Chartley Castle (Stowe-by-Chartley)

From International Robin Hood Bibliography
Locality
Coordinate 52.85399, -1.98659
Adm. div. Staffordshire
Vicinity Immediately NE of Stowe-by-Chartley; c. 8.5 km SW of Uttoxeter
Type Building
Interest Local tradition
Status Extant
First Record
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Chartley Castle.

By Henrik Thiil Nielsen, 2020-10-14. Revised by Henrik Thiil Nielsen, 2020-10-18.

According to local tradition, Robin Hood took refuge at Chertley Castle.

The castle, of the motte and bailey type, was built c. 1100 by Richard d'Avranches, 2nd Earl of Chester. It was rebuilt in 1220 by Ranulph de Blondeville, 4th Earl of Chester, on whose death in 1232 it passed by marriage to William de Ferrers, 5th Earl of Derby. The castle remained in the Ferrers family for more than 200 years, and in 1453 passed to Walter Devereux. It was abandoned as a residence c, 1485, when Chartley Manor, a moated and battlemented timber mansion, was built nearby instead. Mary I was a prisoner there. The manor house was destroyed by fire in 1781. What is now known as Chartley Manor was in fact known as 'Chartley Manor Farm' until the 1980s. Substantial remains of the original castle survive, including a cylindrical keep, a curtain wall flanked by two half-round towers, a twin-towered gatehouse and an angled tower.[1]

Allusions

1865 - Redfern, Francis - History of Town of Uttoxeter (4)

CHARTLEY—CHARTLEY CASTLE.

 Chartley Castle, six miles west of Uttoxeter, was built in 1220, by Richard Blundeville, Earl of Chester, on his return from the Holy Land, and an import was levied on all his vassals to defray the expense of building. After the death of the founder, the castle and estates fell to William Ferrars, Earl of Derby, whose son Robert forfeited them by his rebellion. Afterwards he was allowed to retain them. They were subsequently carried by marriage to the family of Devereux, and then to those of Shirley and [p. 334:] Townsend, and lady Northampton gave up all she could of Chartley, namely, the estate to one of her uncles, the then Earl Ferrars, to whose descendants it now belongs. Of the castle which has been in ruins from before the time of Leland, there remain fragments of two round towers, with loopholes so constructed as to allow of the arrows being shot horizontally into the ditch. The keep was circular, and about fifty feet in diameter. The ancient manor-house was curiously made of wood, the sides carved, and the top embatteled, and the arms of the Devereux, with the devices of the Ferrers and Garnishes, were in the windows, and in many parts within and without the house. For some time it was the prison of the unfortunate Mary, Queen of the Scots, who wrought a bed that was in it. On her way to Stafford in 1575, Queen Elizabeth visited it. It was burnt down in 1781. The park is a thousand acres, and the breed of the wild beasts of Needwood Forest are preserved in it to this day. It is traditionally said that Robin Hood found asylum at Chartley Castle, and its founder, Randall, of Chester, is thus named in connection with the famed Robin, by the author of "Piers Plowman"—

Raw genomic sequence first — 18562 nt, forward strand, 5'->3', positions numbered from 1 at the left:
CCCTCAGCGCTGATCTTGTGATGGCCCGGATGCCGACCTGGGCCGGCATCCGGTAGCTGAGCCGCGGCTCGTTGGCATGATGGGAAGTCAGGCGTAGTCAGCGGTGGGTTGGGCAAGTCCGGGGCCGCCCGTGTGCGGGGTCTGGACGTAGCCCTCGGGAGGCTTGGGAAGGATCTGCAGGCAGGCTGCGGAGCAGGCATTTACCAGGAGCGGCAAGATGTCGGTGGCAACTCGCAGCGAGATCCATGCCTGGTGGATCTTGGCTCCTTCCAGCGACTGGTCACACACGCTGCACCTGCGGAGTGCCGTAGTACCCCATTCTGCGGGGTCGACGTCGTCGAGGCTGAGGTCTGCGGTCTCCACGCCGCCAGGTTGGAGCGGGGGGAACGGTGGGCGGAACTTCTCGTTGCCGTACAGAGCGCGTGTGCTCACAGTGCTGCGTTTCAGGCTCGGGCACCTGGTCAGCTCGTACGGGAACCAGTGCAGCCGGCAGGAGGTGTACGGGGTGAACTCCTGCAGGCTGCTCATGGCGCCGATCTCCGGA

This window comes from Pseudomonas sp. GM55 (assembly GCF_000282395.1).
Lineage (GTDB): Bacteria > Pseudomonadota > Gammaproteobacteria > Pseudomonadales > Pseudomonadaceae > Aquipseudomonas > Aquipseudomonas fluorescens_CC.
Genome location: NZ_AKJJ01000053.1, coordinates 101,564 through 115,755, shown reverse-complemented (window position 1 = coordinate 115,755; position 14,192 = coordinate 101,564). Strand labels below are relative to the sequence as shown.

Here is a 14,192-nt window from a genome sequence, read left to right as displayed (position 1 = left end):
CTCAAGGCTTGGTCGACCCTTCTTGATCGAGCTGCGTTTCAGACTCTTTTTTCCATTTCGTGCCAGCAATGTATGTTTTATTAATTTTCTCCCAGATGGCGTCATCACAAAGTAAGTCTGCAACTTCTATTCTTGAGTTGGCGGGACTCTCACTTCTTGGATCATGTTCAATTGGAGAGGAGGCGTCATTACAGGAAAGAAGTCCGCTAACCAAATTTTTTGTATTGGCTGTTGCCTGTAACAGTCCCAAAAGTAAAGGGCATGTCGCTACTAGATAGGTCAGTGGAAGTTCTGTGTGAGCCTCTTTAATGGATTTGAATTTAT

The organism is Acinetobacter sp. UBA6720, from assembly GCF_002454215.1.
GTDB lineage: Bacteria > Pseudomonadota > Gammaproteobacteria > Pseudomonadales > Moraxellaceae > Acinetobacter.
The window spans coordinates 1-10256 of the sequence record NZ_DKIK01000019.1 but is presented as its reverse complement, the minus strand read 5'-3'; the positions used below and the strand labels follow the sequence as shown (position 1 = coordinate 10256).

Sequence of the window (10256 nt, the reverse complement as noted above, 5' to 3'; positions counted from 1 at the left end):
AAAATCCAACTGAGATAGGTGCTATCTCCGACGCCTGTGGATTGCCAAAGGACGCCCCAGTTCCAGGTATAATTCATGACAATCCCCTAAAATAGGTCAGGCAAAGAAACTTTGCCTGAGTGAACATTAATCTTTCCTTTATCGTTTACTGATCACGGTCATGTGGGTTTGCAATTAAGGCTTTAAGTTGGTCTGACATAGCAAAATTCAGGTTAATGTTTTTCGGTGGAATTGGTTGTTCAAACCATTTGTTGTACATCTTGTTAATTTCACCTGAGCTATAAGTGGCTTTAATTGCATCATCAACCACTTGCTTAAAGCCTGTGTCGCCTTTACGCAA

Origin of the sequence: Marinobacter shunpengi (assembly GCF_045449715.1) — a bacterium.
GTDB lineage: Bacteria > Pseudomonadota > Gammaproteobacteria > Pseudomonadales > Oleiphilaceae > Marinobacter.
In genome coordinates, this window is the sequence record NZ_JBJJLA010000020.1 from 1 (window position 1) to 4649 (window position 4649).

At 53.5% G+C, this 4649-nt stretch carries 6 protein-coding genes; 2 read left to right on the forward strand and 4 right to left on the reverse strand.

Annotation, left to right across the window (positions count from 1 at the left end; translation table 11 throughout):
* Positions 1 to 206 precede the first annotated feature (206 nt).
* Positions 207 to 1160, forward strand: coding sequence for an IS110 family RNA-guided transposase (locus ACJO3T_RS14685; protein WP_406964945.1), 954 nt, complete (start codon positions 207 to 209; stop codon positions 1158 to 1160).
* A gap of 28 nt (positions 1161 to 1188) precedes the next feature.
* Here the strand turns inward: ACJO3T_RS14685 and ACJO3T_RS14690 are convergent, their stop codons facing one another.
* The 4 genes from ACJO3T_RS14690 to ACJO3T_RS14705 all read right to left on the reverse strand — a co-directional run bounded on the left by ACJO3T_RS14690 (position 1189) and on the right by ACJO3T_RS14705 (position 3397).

"'I cannot persitly [sic] my paternoster, as the priest it singeth;
I can rhyme of Robin Hood, and Randall of Chester.'[2]

1901 - Randall, J L - History of Meynell Hounds (2)

  For aught the writer knows to the contrary, there are very few parks anywhere in England like those two in Staffordshire — Bagot's and Chartley. For where else do you find the park without the house? No doubt there were plenty of others at one time, though in many cases only the name remains without the pales. But Chartley is exactly as it was when the Conqueror came — or many a century before his time, except so far as it is enclosed by its fence, which is said to have been put up in the reign of Henry III., when the white cattle were driven in from the forest.

  Its castle, which is now in ruins, was built in 1220, [vol. I, p. 136:] by Richard Blunderville [sic], Earl of Chester, on his return from the Holy Land, and from him descended to William Ferrars, Earl of Derby, whose son Eobert forfeited the estate by his rebellion. He was, however, afterwards allowed to retain it. Subsequently it came by marriage to the family of Devereux, and was in their possession when Mary, Queen of Scots, was taken there from Tutbury Castle, in December, 1585, and remained there till she was removed to Fotheringhay, in September, 1586. Before her arrival Lord Essex wrote to Mr. Bagot of Blithfield, asking him to have "all the bedding, hangings, and such like stuffs, removed to your own house for a wile ; and, if she come to Chartley, it may be carried to Lichfield, or els (she being gone to Dudley or els wher) it may be carried back." From this letter it does not seem as if Lord Essex quite approved of having his house turned into a sort of State prison. While there, the queen embroidered a bed with her own hands, which is still at Chartley. Queen Elizabeth came there, on her way to Stafford, in 1575. Li 1781 the curious old manor house was burnt down, while, about fifty years ago, the new one caught fire. Abberley, who is now one of Lord Bagot's keepers, and who lives at Abberley's house, on the outskirts of Bagot's Wood on the Uttoxeter turnpike road, remembers the fire, and was struck with the number of old guns, pikes, bayonets, and the like, which came out of it on that occasion.

  "It is traditionally said," Mr. Redfern observes, "that Robin Hood found asylum at Chartley Castle, and its founder, Randall of Chester, is thus named in connection with the famed Robin, by the author of 'Piers Plowman.'

"'I can perfitly my paternoster, as the priest it singeth;
I can rhyme of Robin Hood, and Randall of Chester.'"

  Does the coupling together of these two names favour the idea of a Robert de Ferrars being no other than a Robin Hood?[3]

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